Excerpts

Excerpts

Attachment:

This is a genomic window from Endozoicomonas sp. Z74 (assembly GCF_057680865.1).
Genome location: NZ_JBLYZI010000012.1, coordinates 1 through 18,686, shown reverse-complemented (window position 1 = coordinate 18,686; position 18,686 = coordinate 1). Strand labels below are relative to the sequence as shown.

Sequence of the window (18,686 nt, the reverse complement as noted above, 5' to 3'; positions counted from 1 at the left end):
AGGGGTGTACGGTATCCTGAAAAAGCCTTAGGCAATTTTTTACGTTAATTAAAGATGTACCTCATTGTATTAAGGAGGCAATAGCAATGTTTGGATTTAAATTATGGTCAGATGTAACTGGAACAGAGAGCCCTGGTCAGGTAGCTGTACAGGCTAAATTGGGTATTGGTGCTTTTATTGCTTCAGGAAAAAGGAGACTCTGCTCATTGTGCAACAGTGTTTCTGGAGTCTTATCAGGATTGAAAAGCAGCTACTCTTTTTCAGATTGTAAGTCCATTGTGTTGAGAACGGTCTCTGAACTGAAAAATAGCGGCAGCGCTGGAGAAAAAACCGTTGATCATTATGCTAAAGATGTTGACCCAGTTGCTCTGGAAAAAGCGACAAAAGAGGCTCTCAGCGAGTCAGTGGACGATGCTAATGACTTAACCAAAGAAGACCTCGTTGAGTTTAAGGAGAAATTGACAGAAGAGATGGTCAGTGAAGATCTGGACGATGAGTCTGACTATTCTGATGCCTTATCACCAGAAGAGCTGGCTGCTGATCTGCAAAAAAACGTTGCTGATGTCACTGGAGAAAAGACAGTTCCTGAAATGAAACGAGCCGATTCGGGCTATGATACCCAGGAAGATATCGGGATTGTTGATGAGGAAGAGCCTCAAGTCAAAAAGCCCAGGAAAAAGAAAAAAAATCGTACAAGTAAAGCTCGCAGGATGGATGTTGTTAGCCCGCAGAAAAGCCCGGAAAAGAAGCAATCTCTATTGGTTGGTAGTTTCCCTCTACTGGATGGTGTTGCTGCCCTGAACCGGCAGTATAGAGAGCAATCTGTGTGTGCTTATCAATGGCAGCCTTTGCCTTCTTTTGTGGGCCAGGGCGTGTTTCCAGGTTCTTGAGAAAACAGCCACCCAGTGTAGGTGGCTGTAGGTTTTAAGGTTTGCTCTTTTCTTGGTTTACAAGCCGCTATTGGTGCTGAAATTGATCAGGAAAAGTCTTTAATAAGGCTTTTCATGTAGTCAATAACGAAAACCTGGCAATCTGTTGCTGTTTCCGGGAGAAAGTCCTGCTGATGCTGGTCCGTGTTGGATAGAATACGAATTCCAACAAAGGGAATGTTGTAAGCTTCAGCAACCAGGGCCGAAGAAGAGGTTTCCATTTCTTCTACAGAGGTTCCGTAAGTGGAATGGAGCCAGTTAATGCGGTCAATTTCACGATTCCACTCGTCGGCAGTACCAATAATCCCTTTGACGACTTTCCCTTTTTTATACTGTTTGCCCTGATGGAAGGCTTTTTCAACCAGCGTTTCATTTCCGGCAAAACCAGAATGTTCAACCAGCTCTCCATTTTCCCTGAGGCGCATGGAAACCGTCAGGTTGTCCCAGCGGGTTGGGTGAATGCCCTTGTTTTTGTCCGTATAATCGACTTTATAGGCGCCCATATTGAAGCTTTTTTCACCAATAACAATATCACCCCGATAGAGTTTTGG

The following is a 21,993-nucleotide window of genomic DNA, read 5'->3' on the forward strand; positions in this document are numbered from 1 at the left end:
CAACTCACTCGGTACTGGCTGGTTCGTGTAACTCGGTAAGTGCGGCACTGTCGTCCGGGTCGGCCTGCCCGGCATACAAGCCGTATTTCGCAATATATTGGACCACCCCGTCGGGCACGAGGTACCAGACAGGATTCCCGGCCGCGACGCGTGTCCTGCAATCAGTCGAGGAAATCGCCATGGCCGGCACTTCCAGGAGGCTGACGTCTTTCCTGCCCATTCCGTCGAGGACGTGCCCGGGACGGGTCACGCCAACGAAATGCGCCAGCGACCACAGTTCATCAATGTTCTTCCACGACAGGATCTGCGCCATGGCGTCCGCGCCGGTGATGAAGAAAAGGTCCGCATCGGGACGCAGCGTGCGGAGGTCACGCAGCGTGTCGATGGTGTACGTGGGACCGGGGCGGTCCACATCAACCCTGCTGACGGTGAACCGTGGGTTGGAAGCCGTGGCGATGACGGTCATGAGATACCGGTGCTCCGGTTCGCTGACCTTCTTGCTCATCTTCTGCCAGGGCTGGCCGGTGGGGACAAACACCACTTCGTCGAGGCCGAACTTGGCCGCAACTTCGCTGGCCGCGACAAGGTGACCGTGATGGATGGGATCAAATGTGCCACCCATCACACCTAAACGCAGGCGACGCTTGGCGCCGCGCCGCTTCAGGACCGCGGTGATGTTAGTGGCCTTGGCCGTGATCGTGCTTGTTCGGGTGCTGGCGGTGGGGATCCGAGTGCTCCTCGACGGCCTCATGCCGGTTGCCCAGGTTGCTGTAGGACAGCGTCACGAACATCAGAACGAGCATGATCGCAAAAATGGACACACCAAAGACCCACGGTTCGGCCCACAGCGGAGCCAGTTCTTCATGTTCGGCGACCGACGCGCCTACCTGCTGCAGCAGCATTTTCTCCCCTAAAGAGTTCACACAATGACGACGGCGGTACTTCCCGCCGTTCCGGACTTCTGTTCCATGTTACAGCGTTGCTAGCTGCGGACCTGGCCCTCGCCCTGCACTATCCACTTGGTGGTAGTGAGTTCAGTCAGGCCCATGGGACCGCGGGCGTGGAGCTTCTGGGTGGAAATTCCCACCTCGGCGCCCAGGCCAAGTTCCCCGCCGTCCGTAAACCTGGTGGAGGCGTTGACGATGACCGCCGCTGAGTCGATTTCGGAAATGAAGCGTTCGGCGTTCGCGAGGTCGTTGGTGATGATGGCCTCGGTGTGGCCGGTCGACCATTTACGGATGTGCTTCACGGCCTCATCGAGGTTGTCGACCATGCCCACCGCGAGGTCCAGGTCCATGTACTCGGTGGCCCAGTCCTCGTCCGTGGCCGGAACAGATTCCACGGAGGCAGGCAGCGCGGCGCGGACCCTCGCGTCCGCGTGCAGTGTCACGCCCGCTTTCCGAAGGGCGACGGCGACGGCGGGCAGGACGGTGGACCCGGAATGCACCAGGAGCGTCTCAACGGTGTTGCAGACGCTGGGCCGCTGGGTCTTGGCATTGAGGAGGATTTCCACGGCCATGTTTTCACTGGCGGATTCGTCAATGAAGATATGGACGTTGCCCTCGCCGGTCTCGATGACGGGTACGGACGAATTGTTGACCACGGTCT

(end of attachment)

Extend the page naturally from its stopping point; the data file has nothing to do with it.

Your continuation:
Chapter 1 It was afternoon in the office of Colonel Killian, Director of Operations for the Burma Division of the British army. Edgar Drake sat by a pair of dark, rattling heating pipes and stared out the window, watching the sweep of rain. Across the room sat the Colonel, a broad, sunburnt man with a shock of red hair and a thick mustache that fanned out in combed symmetry, underlining a fierce pair of green eyes. Behind his desk hung a long Bantu lance and a painted shield that still bore the scars of battle. He wore a scarlet uniform, edged with braids of black mohair. Edgar would remember this, for the braids reminded him of a tiger's stripes, and the scarlet made the green eyes greener. Several minutes had passed since the Colonel had entered the room, drawn up a chair behind a deeply polished mahogany desk, and begun to thumb through a stack of papers. At last he looked up. From behind the mustache came a stentorian baritone. "Thank you for waiting, Mr. Drake. I had a matter of urgency to attend to." The piano tuner turned from the window. "Of course, Colonel." He fingered his hat in his lap. "If you don't mind, then we will begin at once with the matter at hand." The Colonel leaned forward. "Again, welcome to the War Office. I imagine this is your first visit here." He did not leave time for the piano tuner to respond. "On behalf of my staff and superiors, I appreciate your attention to what we consider a most serious matter. We have prepared a briefing regarding the background of this affair. If you agree, I think it would be most expedient if I summarize it for you first. We can discuss any questions you may have when you know more details." He rested his hand on a stack of papers. "Thank you, Colonel," replied the tuner quietly. "I must admit that I was intrigued by your request. It is most unusual." Across the table the mustache wavered. "Most unusual indeed, Mr. Drake. We do have much to discuss of this matter. If you haven't recognized by now, this commission is as much about a man as it is about a piano. So I will begin with Surgeon-Major Carroll himself." The piano tuner nodded. The mustache wavered again. "Mr. Drake, I will not bother you with the details of Carroll's youth. Actually, his background is somewhat mysterious, and we know little. He was born in 1833, of Irish stock, the son of Mr. Thomas Carroll, a teacher of Greek poetry and prose at a boarding school in Oxfordshire. Although his family was never wealthy, his father's interest in education must have been passed along to his son, who excelled at school, and left home to pursue medicine at University College Hospital in London. Upon graduation, rather than open a private surgery as most were inclined to do, he applied for a position at a provincial hospital for the poor. As earlier, we have few records of Carroll during this time, we only know that he remained in the provinces for five years. During this time he married a local girl. The marriage was short-lived. His wife died in childbirth, along with their child, and Carroll never remarried." The Colonel cleared his throat, picked up another document, and continued. "Following his wife's death, Carroll returned to London, where he applied for a position as a physician at the Asylum for the Ragged Poor in the East End during the cholera outbreaks. He held this post for only two years. In 1863 he secured a commission as a surgeon on the Army Medical Staff. "It is here, Mr. Drake, that our history becomes more complete. Carroll was appointed as a doctor to the 28th Foot in Bristol, but applied for a transfer to serve in the colonies only four months after his enlistment. The application was accepted immediately, and he was appointed deputy director of the military hospital in Saharanpur, in India. There he gained an early reputation not only as a fine physician but also as somewhat of an adventurer. He frequently accompanied expeditions into the Punjab and Kashmir, missions that put him in danger from local tribes as well as Russian agents, a problem that persists as the Tsar tries to match our territorial gains. There he also earned a reputation as a man of letters, although nothing that would suggest the, well, let us say fervor which led him to request a piano. Several superiors reported him shirking rounds and observed him reading poetry in the hospital gardens. This practice was tolerated, albeit grudgingly, after Carroll apparently recited a poem by Shelley-'Ozymandias,' I believe-to a local chieftain who was being treated at the hospital. The man, who had already signed a treaty of cooperation but had refused to commit any troops, returned to the hospital a week after his convalescence and asked to see Carroll, not the military officer. He brought with him a force of three hundred, 'to serve the "poet-soldier"-his words, not ours, Mr. Drake." The Colonel looked up. He thought he saw a slight smile on the piano tuner's face. "Remarkable story, I know." "It is a powerful poem." "It is, although I admit the episode was perhaps somewhat unfortunate." "Unfortunate?" "We are getting ahead of ourselves, Mr. Drake, but I am of the mind that this matter with the Erard has something to do with the 'soldier' attempting to become somewhat more of a 'poet.' The piano-and, granted, this is just my opinion-represents a-how best to put this?-an illogical extension of such a strategy. If Doctor Carroll truly believes that bringing music to such a place will hasten peace, I only hope he brings enough riflemen to defend it." The piano tuner said nothing, and the Colonel shifted slightly in his seat. "You would agree, Mr. Drake, that to impress a local noble with recitation and rhyme is one thing. To request a grand piano to be sent to the most remote of our forts is quite another." "I know little of military matters," said Edgar Drake. The Colonel looked at him briefly before returning to the papers. This was not the kind of person ready for the climate and challenges of Burma, he thought. A tall, thin man with thick graying hair that hung loosely above a pair of wire-rim glasses, the tuner looked more like a schoolteacher than someone capable of bearing any military responsibility. He seemed old for his forty-one years; his eyebrows were dark, his cheeks lined with soft whiskers. His light-colored eyes wrinkled at their corners, although not, the Colonel noted, in the manner of someone who had spent a lifetime smiling. He was wearing a corduroy jacket, a bow tie, and worn wool trousers. It all would have conveyed a feeling of sadness, he thought, were it not for his lips, unusually full for an Englishman, which rested in a position between bemusement and faint surprise and lent him a softness which unnerved the Colonel. He also noticed the piano tuner's hands, which he massaged incessantly, their wrists lost in the cavities of his sleeves. They were not the type of hands he was accustomed to, too delicate for a man's, yet when they had greeted each other, the Colonel had felt a roughness and strength, as if they were moved by wires beneath the calloused skin. He looked back to the papers and continued. "So Carroll remained in Saharanpur for five years. During this time he served on no fewer than seventeen missions, passing more time in the field than at his post." He began to thumb through the reports on the missions the Doctor had accompanied, reading out their names. September 1866-Survey for a Rail Route Along the Upper Sutlej River. December-Mapping Expedition of the Corps of Water Engineers in the Punjab. February 1867-Report on Childbirth and Obstetric Diseases in Eastern Afghanistan. May-Veterinary Infections of Herd Animals in the Mountains of Kashmir and Their Risk to Humans. September-the Royal Society's Highland Survey of Flora in Sikkim. He seemed compelled to name them all, and did so without taking a breath, so that the veins on his neck swelled to resemble the very mountains of Kashmir-at least thought Edgar Drake, who had never been there, or studied its geography, but who, by this point, was growing impatient with the notable absence of any piano from the story. "In late 1868," continued the Colonel, "the deputy director of our military hospital in Rangoon, then the only major hospital in Burma, died suddenly of dysentery. To replace him, the medical director in Calcutta recommended Carroll, who arrived in Rangoon in February 1869. He served there for three years, and since his work was mainly medical, we have few reports on his activities. All evidence suggests he was occupied with his responsibilities at the hospital." The Colonel slid a folder forward on the desk. "This is a photograph of Carroll, in Bengal." Edgar waited briefly, and then, realizing he should rise to accept it, leaned forward, dropping his hat on the floor in the process. "Sorry," he muttered, grabbing the hat, then the folder, and returning to his chair. He opened the folder in his lap. Inside was a photo, upside down. He rotated it gingerly. It showed a tall, confident man with a dark mustache and finely combed hair, dressed in khaki, standing over the bed of a patient, a darker man, perhaps an Indian. In the background there were other beds, other patients. A hospital, thought the tuner, and returned his eyes to the face of the Doctor. He could read little from the man's expression. His face was blurred, although strangely all the patients were in focus, as if the Doctor was in a state of constant animation. He stared, trying to match the man to the story he was hearing, but the photo revealed little. He rose and returned it to the Colonel's desk. "In 1871 Carroll requested to be moved to a more remote station in central Burma. The request was approved, as this was a period of intensifying Burmese activity in the Irrawaddy River valley south of Mandalay. At his new post, as in India, Carroll busied himself with frequent surveying expeditions, often into the southern Shan Hills. Although it is not known exactly how-given his many responsibilities-Carroll apparently found the time to acquire near fluency in the Shan language. Some have suggested that he studied with a local monk, others that he learned from a mistress. "Monks or mistresses, in 1873 we received the disastrous news that the Burmese, after decades of flirtation, had signed a commercial treaty with France. You may know this history; it was covered quite extensively in the newspapers. Although French troops were still in Indo-China and had not advanced past the Mekong, this was obviously an extremely dangerous precedent for further Franco-Burmese cooperation and an open threat to India. We immediately began rapid preparations to occupy the states of Upper Burma. Many of the Shan princes had shown long-standing antagonism to the Burmese throne, and . . ." The Colonel trailed off, out of breath from the soliloquy, and saw the piano tuner staring out the window. "Mr. Drake, are you listening?" Edgar turned back, embarrassed. "Yes . . . yes, of course." "Well then, I will continue." The Colonel looked back at his papers. Across the desk, the tuner spoke tentatively. "Actually, with due respect, Colonel, it is a most complex and interesting story, but I must admit that I don't understand why you need my expertise . . . I understand that you are accustomed to give briefings in this manner, but may I trouble you with a question?" "Yes, Mr. Drake?" "Well . . . to be honest, I am waiting to hear what is wrong with the piano." "I'm sorry?" "The piano. I was contacted because I am being hired to tune a piano. This meeting is most comprehensive with regard to the man, but I don't believe he is my commission." The Colonel's face grew red. "As I stated at the beginning, Mr. Drake, I do believe that this background is important." "I agree, sir, but I don't know what is wrong with the piano, even whether or not I can mend it. I hope you understand." "Yes, yes. Of course I understand." The muscles in his jaw tensed. He was ready to talk about the withdrawal of the Resident from Mandalay in 1879, and the Battle of Myingyan, and the siege of the Maymyo garrison, one of his favorite stories. He waited. Edgar stared down at his hands. "I apologize, please, please, do continue," he said. "It is only that I must leave soon, as it is quite a walk to my home, and I really am most interested in the Erard grand." Despite feeling intimidated, he secretly savored this brief interruption. He had always disliked military men, and had begun to like this Carroll character more and more. In truth, he did want to hear the details of the story, but it was dark, and the Colonel showed no sign of stopping. The Colonel turned back to the papers, "Very well, Mr. Drake, I will make this brief. By 1874, we had begun to establish a handful of secret outposts in the Shan territories, one near Hsipaw, another near Taunggyi, and another-this the most remote-in a small village called Mae Lwin, on the bank of the Salween River. You won't find Mae Lwin on any maps, and until you accept the commission, I cannot tell you where it is. There we sent Carroll." The room was getting dark, and the Colonel lit a small lamp on the desk. The light flickered, casting the shadow of his mustache creeping across his cheekbones. He studied the piano tuner again. He looks impatient, he thought, and took a deep breath. "Mr. Drake, so as not to detain you much further, I will spare you the details of Carroll's twelve years in Mae Lwin. Should you accept the commission, we can talk further, and I can provide you with military reports. Unless, of course, you would like to hear them now." "I would like to hear about the piano if you don't mind." "Yes, yes of course, the piano." He sighed. "What would you like to know? I believe you have been informed of most of the details of this matter in the letter from Colonel Fitzgerald." "Yes, Carroll requested a piano. The army purchased an 1840 Erard grand and shipped it to him. Would you mind telling me more of that story?" "I can't really. Other than hoping to repeat the success he found in reciting Shelley, we can't understand why he would want a piano." "Why?" The piano tuner laughed, a deep sound that came unexpectedly from the thin frame. "How many times I have asked myself the same question about my other clients. Why would a society matron who doesn't know Handel from Haydn purchase an 1820 Broadwood and request that it be tuned weekly even though it has never been played? Or how to explain the County Justice who has his instruments revoiced once every two months-which, I might add, although entirely unnecessary, is wonderful for my affairs-yet this same man refuses an entertainment license for the annual public piano competition? You will excuse me, but Doctor Carroll doesn't seem so bizarre. Have you ever heard, sir, Bach's Inventions ?" Excerpted from The Piano Tuner by Daniel Mason All rights reserved by the original copyright owners. Excerpts are provided for display purposes only and may not be reproduced, reprinted or distributed without the written permission of the publisher.